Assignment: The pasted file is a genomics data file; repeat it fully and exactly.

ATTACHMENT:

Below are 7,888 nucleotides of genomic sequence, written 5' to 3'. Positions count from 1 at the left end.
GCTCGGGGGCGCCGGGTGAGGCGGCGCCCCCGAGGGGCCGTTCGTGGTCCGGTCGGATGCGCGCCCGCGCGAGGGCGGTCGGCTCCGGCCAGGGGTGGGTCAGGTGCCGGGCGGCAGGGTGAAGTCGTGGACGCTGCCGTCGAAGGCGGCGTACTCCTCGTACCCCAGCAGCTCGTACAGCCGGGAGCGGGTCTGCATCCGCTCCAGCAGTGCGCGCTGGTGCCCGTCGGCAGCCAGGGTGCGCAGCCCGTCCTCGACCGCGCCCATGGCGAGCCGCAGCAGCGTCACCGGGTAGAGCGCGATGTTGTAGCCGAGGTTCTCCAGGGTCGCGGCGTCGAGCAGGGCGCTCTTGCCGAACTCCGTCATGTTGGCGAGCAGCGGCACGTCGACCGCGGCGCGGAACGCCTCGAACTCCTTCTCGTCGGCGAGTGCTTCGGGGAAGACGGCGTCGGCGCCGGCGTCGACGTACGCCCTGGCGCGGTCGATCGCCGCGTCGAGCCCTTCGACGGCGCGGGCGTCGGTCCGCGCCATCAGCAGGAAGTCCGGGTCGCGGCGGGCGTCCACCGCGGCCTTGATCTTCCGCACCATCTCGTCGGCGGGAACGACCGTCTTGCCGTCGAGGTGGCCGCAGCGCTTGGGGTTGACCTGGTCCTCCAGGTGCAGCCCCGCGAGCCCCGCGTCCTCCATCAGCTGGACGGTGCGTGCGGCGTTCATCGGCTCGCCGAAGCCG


Below are 7,888 nucleotides of genomic sequence, written 5' to 3'. Positions count from 1 at the left end.
GCTCGGGGGCGCCGGGTGAGGCGGCGCCCCCGAGGGGCCGTTCGTGGTCCGGTCGGATGCGCGCCCGCGCGAGGGCGGTCGGCTCCGGCCAGGGGTGGGTCAGGTGCCGGGCGGCAGGGTGAAGTCGTGGACGCTGCCGTCGAAGGCGGCGTACTCCTCGTACCCCAGCAGCTCGTACAGCCGGGAGCGGGTCTGCATCCGCTCCAGCAGTGCGCGCTGGTGCCCGTCGGCAGCCAGGGTGCGCAGCCCGTCCTCGACCGCGCCCATGGCGAGCCGCAGCAGCGTCACCGGGTAGAGCGCGATGTTGTAGCCGAGGTTCTCCAGGGTCGCGGCGTCGAGCAGGGCGCTCTTGCCGAACTCCGTCATGTTGGCGAGCAGCGGCACGTCGACCGCGGCGCGGAACGCCTCGAACTCCTTCTCGTCGGCGAGTGCTTCGGGGAAGACGGCGTCGGCGCCGGCGTCGACGTACGCCCTGGCGCGGTCGATCGCCGCGTCGAGCCCTTCGACGGCGCGGGCGTCGGTCCGCGCCATCAGCAGGAAGTCCGGGTCGCGGCGGGCGTCCACCGCGGCCTTGATCTTCCGCACCATCTCGTCGGCGGGAACGACCGTCTTGCCGTCGAGGTGGCCGCAGCGCTTGGGGTTGACCTGGTCCTCCAGGTGCAGCCCCGCGAGCCCCGCGTCCTCCATCAGCTGGACGGTGCGTGCGGCGTTCATCGGCTCGCCGAAGCCG